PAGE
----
Tiptoeing Through the Tulips at Keukenhof by Darlene Foster

I love tulips. They are by far my favourite flower. So you can imagine my delight when we arrived at Keukenhof, the famous tulip gardens in Holland. Greeted by a sea of tulips in the brightest colours imaginable, I was like a child at a candy store. Covering 32 hectares, over 7 million tulips, daffodils and other spring flowers are on display amongst well kept shrubs, trees and blossoms.

Interesting sculptures and works of art are displayed throughout the gardens. I climbed to the top of a traditional windmill, or molen, to get an amazing view of…

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I love my blogging community. Everyone is so supportive and I am delighted when I´m featured on their blogs.

Robbie Cheadle and her son Michael have been reading the Amanda Travels books and recently wrote a wonderful review on Robbie’s blog. This is what she had to say about Amanda in Arabia – the Perfume Flask

The story was sufficiently fast-paced to keep him interested and he wanted to read every night [instead of his usual practice of procrastinating for as long as possible before getting down to his reading]. I enjoyed the book too and thought the language was pitched at the right level for a middle school reader. 

You can read the rest of the review here

https://robbiesinspiration.wordpress.com/2017/09/23/book-reviews-the-amanda-travels-series/

Please check out her blog. Robbie and her son not only write exciting children’s books featuring Sir Chocolate, they create the most amazing things out of fondant. The series of books about Sir Chocolate and his friends are also cookbooks. Each book includes a children’s story written in poetry form about the world of Sir Chocolate and five recipes that children can make with adult supervision. How cool is that?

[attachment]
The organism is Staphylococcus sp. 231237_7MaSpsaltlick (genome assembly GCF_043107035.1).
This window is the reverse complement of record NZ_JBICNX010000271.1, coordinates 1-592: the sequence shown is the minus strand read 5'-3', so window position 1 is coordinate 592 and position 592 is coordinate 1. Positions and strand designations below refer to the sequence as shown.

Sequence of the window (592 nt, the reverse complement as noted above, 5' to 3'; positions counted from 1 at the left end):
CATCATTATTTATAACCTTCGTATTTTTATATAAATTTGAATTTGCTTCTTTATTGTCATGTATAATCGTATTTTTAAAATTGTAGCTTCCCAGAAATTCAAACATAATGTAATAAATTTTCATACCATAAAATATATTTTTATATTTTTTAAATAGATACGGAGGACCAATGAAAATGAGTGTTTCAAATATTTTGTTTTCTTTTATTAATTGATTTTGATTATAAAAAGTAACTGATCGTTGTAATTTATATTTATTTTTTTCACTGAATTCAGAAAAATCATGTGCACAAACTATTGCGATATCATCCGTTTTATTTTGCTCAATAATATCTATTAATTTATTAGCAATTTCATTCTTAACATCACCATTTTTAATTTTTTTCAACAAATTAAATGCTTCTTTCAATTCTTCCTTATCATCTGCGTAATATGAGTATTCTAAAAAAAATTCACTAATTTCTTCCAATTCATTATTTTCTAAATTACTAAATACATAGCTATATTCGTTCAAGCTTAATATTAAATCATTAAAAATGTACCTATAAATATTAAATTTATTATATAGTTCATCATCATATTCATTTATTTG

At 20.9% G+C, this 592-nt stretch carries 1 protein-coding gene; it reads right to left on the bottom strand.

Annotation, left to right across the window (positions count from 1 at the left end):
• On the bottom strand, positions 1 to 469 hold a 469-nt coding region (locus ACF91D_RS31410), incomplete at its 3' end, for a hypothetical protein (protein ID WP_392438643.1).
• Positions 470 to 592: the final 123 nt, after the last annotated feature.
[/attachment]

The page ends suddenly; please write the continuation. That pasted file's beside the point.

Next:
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Fishing boy cake created by Robbie Cheadle. Love those fondant cows!

My good blogging friend, Sally Cronin is running a feature on her blog called The Ultimate Bucket List and invited us to share two things on our personal bucket list. If you want to know what mine are read on.

https://smorgasbordinvitation.wordpress.com/2017/11/05/smorgasbord-sunday-interview-the-ultimate-bucket-list-meeting-other-writers-by-darlene-foster/

Sally has also asked us to share posts from our archives. I decided to share one of mine from three years ago that features inspiration for my most recent book, Amanda in New Mexico-Ghosts in the Wind.

https://smorgasbordinvitation.wordpress.com/2017/11/08/smorgasbord-reblog-posts-from-your-archives-ghost-hotel-by-darlene-foster/

Sally, a talented writer herself, works tirelessly at promoting other writers. She is like the Fairy Godmother of Writers and we all appreciate everything she does. Check out her blog Smorgasbord – Variety is the spice of life if you haven’t already. There is something for everyone.

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The Fairy Godmother of writers and bloggers

 

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Check out this and Sally´s other amazing books https://www.amazon.com/Sally-Cronin/e/B0096REZM2

Thank you to everyone who reads, likes, shares and comments on my posts. It makes my day!!

I found music and love everywhere I turned on my recent visit to Liverpool. I fell in love with the sing-song accent of the friendly Liverpudlians and found this city a delight to explore.  After all, this is the home of my teenage heroes, John, Paul, George and Ringo and they have left their mark big time. Landing at John Lennon airport, with a yellow submarine in front, is just the start.  They are everywhere from The Fab 4 Restaurant, MacArtny´s Bar, The Beatle´s Story Museum, A Hard Day’s Night Hotel, The Magical Mystery bus tour and bronze figures of the famous foursome who defined a generation strolling down the waterfront. I couldn’t help but hum Beatles tunes the entire time I was there. Then there is the ferry that takes you across the Mersey River made famous by Gerry and the Pacemakers in 1964. A statue of the charming Cilla Black stands in front of the original Cavern Club. The city loves its music!